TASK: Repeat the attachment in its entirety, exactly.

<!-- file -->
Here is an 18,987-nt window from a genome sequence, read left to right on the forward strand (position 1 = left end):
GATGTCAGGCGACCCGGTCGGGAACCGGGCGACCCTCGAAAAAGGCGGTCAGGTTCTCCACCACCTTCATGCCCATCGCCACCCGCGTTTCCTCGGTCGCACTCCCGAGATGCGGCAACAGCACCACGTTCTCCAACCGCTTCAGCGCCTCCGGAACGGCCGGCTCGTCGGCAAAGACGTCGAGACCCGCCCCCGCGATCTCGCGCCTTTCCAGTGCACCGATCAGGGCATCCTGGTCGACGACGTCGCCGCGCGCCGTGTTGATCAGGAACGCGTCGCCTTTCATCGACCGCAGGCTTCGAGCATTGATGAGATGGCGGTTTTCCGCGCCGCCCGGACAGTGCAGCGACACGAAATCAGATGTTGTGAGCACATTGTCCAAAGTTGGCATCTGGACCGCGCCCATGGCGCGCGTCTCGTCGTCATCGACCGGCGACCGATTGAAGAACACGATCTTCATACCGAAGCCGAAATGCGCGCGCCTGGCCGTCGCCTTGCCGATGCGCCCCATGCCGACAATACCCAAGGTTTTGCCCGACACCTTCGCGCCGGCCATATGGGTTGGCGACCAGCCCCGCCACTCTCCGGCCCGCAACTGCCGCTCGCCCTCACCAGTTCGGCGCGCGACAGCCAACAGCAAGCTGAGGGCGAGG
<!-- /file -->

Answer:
Here is an 18,987-nt window from a genome sequence, read left to right on the forward strand (position 1 = left end):
GATGTCAGGCGACCCGGTCGGGAACCGGGCGACCCTCGAAAAAGGCGGTCAGGTTCTCCACCACCTTCATGCCCATCGCCACCCGCGTTTCCTCGGTCGCACTCCCGAGATGCGGCAACAGCACCACGTTCTCCAACCGCTTCAGCGCCTCCGGAACGGCCGGCTCGTCGGCAAAGACGTCGAGACCCGCCCCCGCGATCTCGCGCCTTTCCAGTGCACCGATCAGGGCATCCTGGTCGACGACGTCGCCGCGCGCCGTGTTGATCAGGAACGCGTCGCCTTTCATCGACCGCAGGCTTCGAGCATTGATGAGATGGCGGTTTTCCGCGCCGCCCGGACAGTGCAGCGACACGAAATCAGATGTTGTGAGCACATTGTCCAAAGTTGGCATCTGGACCGCGCCCATGGCGCGCGTCTCGTCGTCATCGACCGGCGACCGATTGAAGAACACGATCTTCATACCGAAGCCGAAATGCGCGCGCCTGGCCGTCGCCTTGCCGATGCGCCCCATGCCGACAATACCCAAGGTTTTGCCCGACACCTTCGCGCCGGCCATATGGGTTGGCGACCAGCCCCGCCACTCTCCGGCCCGCAACTGCCGCTCGCCCTCACCAGTTCGGCGCGCGACAGCCAACAGCAAGCTGAGGGCGAGG